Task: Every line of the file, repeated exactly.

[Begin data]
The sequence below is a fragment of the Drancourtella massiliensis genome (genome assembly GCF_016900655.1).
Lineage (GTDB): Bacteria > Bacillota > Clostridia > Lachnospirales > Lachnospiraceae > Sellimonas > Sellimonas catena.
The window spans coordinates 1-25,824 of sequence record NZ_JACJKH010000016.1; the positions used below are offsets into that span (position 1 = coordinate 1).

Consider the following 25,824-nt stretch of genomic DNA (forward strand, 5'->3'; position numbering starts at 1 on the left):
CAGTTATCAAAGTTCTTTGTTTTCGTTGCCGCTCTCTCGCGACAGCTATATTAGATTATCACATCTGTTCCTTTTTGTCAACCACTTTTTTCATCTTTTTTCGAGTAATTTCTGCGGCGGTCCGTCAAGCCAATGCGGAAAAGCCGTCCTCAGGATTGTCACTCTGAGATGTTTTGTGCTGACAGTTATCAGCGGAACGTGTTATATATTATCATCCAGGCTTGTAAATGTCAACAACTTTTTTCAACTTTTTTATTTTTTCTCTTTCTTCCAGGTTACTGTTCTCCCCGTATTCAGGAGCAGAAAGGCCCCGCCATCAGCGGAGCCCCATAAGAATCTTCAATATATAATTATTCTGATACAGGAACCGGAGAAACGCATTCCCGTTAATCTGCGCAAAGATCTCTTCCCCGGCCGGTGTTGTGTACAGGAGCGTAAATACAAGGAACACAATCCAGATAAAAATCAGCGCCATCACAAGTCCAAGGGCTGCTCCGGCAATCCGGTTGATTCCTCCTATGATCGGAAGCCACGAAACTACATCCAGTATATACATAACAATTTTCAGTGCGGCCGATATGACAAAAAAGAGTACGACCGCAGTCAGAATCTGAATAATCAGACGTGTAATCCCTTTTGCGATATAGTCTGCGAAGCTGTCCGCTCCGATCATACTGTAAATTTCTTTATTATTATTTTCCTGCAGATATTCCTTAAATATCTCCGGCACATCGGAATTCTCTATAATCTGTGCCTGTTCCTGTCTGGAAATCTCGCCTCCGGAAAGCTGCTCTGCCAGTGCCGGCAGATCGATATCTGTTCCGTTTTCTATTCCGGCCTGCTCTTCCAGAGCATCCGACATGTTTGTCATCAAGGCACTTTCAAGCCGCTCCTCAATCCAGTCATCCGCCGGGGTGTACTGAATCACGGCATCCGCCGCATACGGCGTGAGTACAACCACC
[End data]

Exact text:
The sequence below is a fragment of the Drancourtella massiliensis genome (genome assembly GCF_016900655.1).
Lineage (GTDB): Bacteria > Bacillota > Clostridia > Lachnospirales > Lachnospiraceae > Sellimonas > Sellimonas catena.
The window spans coordinates 1-25,824 of sequence record NZ_JACJKH010000016.1; the positions used below are offsets into that span (position 1 = coordinate 1).

Consider the following 25,824-nt stretch of genomic DNA (forward strand, 5'->3'; position numbering starts at 1 on the left):
CAGTTATCAAAGTTCTTTGTTTTCGTTGCCGCTCTCTCGCGACAGCTATATTAGATTATCACATCTGTTCCTTTTTGTCAACCACTTTTTTCATCTTTTTTCGAGTAATTTCTGCGGCGGTCCGTCAAGCCAATGCGGAAAAGCCGTCCTCAGGATTGTCACTCTGAGATGTTTTGTGCTGACAGTTATCAGCGGAACGTGTTATATATTATCATCCAGGCTTGTAAATGTCAACAACTTTTTTCAACTTTTTTATTTTTTCTCTTTCTTCCAGGTTACTGTTCTCCCCGTATTCAGGAGCAGAAAGGCCCCGCCATCAGCGGAGCCCCATAAGAATCTTCAATATATAATTATTCTGATACAGGAACCGGAGAAACGCATTCCCGTTAATCTGCGCAAAGATCTCTTCCCCGGCCGGTGTTGTGTACAGGAGCGTAAATACAAGGAACACAATCCAGATAAAAATCAGCGCCATCACAAGTCCAAGGGCTGCTCCGGCAATCCGGTTGATTCCTCCTATGATCGGAAGCCACGAAACTACATCCAGTATATACATAACAATTTTCAGTGCGGCCGATATGACAAAAAAGAGTACGACCGCAGTCAGAATCTGAATAATCAGACGTGTAATCCCTTTTGCGATATAGTCTGCGAAGCTGTCCGCTCCGATCATACTGTAAATTTCTTTATTATTATTTTCCTGCAGATATTCCTTAAATATCTCCGGCACATCGGAATTCTCTATAATCTGTGCCTGTTCCTGTCTGGAAATCTCGCCTCCGGAAAGCTGCTCTGCCAGTGCCGGCAGATCGATATCTGTTCCGTTTTCTATTCCGGCCTGCTCTTCCAGAGCATCCGACATGTTTGTCATCAAGGCACTTTCAAGCCGCTCCTCAATCCAGTCATCCGCCGGGGTGTACTGAATCACGGCATCCGCCGCATACGGCGTGAGTACAACCACC